About the author:If you would like to discuss Matt's post in more detail, please contact Matt at [email protected]
I have written before about how I find it extraordinary that 90% of cases that go to Employment Tribunal are found in favour of the employee. But why?
Previously, I have explored the flawed investigation process as having contributed to such rulings, but that is not the sole reason employers fail at tribunal. What about a ‘fair hearing’?
The Importance of the Disciplinary Hearing
The disciplinary hearing is equally important to get right as the investigation because this is where decisions are made based upon the investigation, the response from the respondent in defence of their case and their mitigation.
If this process is not followed, then the hearing becomes just us unfair as a flawed investigation.
I liken the hearing officer to Henry Fonda’s ‘Juror 8’ in ’12 Angry Men’. In the film, Juror 8 is convinced of a defendants innocence, and has an uphill battle to convince the remaining jurors but, ultimately, he achieves it and the defendant is found not guilty.
This is a simplified version, of course, but the principles are the same; the hearing officer can be the one voice to change the course if processes, procedures, or investigations are flawed.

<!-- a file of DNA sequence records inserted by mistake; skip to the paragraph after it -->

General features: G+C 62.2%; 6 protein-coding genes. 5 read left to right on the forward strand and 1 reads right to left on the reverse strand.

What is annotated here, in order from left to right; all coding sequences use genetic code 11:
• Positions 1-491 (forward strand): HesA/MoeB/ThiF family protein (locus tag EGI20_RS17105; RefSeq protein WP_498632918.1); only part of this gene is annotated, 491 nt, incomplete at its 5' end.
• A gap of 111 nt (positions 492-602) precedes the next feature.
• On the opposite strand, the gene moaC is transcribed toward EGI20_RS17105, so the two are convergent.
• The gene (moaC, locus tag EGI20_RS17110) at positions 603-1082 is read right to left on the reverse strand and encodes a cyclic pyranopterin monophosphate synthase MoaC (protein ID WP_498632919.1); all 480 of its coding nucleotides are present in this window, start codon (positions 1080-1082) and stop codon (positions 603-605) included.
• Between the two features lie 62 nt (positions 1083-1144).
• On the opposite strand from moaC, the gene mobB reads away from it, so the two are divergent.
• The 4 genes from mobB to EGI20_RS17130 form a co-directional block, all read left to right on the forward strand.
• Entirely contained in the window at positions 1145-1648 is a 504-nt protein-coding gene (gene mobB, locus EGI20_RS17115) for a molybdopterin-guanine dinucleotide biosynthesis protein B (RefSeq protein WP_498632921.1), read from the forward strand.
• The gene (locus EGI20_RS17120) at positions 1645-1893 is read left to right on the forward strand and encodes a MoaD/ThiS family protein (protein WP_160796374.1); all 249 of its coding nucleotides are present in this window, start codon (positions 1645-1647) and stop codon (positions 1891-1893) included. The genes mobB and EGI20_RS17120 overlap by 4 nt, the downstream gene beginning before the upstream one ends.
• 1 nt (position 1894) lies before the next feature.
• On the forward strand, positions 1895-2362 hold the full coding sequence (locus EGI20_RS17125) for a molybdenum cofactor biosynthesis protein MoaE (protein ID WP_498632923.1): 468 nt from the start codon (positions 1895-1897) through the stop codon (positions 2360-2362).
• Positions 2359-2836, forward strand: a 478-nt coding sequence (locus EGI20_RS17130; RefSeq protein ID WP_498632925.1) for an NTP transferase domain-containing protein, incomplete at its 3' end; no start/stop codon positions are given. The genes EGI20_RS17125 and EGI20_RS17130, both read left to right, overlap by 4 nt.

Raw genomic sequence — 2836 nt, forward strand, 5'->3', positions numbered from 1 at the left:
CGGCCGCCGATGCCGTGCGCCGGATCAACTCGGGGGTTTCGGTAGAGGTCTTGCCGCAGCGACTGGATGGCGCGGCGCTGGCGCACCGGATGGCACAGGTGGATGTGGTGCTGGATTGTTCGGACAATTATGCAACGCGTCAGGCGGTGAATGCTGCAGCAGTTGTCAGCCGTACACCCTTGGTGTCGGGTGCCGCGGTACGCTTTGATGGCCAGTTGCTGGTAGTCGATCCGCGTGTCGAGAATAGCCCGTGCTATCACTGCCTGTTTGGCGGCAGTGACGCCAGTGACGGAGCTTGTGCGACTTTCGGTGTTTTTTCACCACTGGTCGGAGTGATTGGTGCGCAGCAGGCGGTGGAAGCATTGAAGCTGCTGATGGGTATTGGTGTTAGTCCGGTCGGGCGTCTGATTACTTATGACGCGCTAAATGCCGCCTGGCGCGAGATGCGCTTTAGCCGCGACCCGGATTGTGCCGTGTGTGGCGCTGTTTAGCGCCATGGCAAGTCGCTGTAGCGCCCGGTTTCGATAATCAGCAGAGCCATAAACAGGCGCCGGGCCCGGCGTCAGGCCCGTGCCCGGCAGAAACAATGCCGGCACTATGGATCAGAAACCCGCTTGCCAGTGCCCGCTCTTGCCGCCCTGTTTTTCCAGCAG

But their role is just as important in finding if the case presented is proven, that the investigation supports findings and the hearing officer has a genuine belief that the investigation was thorough, fair, and objective.
Taking Everything into Account
The hearing officer needs to remain objective, read all the information before them, listen to the respondent’s case, their objections on point of fact within the investigation, allow them to present their mitigation, allow them to call witnesses and to hear those witnesses statements.
They need to then take time to review everything presented, consider if they have a genuine belief that the case is proven, to consider the mitigation and then consider the range of options (sanctions) available to them before making that decision.
This is not a rushed or speedy process, it has to be a considered and rationale outcome to give the respondent the right to a ‘fair hearing’ and a reasonable outcome. Remember, as a hearing officer, the potential future employment of the respondent is in your hands.
It’s not always easy to allocate a hearing officer from within and you may want to consider external providers, to ensure objectivity and impartiality.
Whatever your chosen route, always remember that it should be a ‘fair hearing’ and never be afraid to be ‘Juror 8’.
If you require support with any stage of the investigative process, then we are here to help. We have a world-class pool of expert consultants who can conduct the investigation, chair the disciplinary hearing or take the lead on any subsequent appeals. Contact us to discuss your specific needs.